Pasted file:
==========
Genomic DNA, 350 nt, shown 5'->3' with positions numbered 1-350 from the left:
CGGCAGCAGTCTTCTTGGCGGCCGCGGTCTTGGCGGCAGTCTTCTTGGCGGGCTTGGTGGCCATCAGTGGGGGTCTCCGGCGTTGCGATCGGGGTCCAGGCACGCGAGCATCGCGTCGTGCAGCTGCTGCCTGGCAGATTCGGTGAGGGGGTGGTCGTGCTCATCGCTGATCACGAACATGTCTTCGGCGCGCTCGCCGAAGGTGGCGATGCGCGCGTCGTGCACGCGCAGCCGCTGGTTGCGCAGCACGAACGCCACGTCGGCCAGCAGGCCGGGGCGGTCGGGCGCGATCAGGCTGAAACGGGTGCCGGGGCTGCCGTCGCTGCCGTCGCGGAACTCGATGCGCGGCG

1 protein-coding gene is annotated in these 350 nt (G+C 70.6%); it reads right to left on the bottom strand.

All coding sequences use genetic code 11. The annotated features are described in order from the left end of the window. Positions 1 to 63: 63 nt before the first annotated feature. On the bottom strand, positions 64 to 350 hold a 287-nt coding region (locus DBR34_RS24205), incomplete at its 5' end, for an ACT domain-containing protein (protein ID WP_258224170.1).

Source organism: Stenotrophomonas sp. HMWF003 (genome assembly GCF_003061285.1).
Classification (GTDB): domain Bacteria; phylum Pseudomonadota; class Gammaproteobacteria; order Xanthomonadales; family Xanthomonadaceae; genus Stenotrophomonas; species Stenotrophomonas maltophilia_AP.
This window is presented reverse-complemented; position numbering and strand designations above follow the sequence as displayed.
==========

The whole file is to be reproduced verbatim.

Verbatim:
Genomic DNA, 350 nt, shown 5'->3' with positions numbered 1-350 from the left:
CGGCAGCAGTCTTCTTGGCGGCCGCGGTCTTGGCGGCAGTCTTCTTGGCGGGCTTGGTGGCCATCAGTGGGGGTCTCCGGCGTTGCGATCGGGGTCCAGGCACGCGAGCATCGCGTCGTGCAGCTGCTGCCTGGCAGATTCGGTGAGGGGGTGGTCGTGCTCATCGCTGATCACGAACATGTCTTCGGCGCGCTCGCCGAAGGTGGCGATGCGCGCGTCGTGCACGCGCAGCCGCTGGTTGCGCAGCACGAACGCCACGTCGGCCAGCAGGCCGGGGCGGTCGGGCGCGATCAGGCTGAAACGGGTGCCGGGGCTGCCGTCGCTGCCGTCGCGGAACTCGATGCGCGGCG

1 protein-coding gene is annotated in these 350 nt (G+C 70.6%); it reads right to left on the bottom strand.

All coding sequences use genetic code 11. The annotated features are described in order from the left end of the window. Positions 1 to 63: 63 nt before the first annotated feature. On the bottom strand, positions 64 to 350 hold a 287-nt coding region (locus DBR34_RS24205), incomplete at its 5' end, for an ACT domain-containing protein (protein ID WP_258224170.1).

Source organism: Stenotrophomonas sp. HMWF003 (genome assembly GCF_003061285.1).
Classification (GTDB): domain Bacteria; phylum Pseudomonadota; class Gammaproteobacteria; order Xanthomonadales; family Xanthomonadaceae; genus Stenotrophomonas; species Stenotrophomonas maltophilia_AP.
This window is presented reverse-complemented; position numbering and strand designations above follow the sequence as displayed.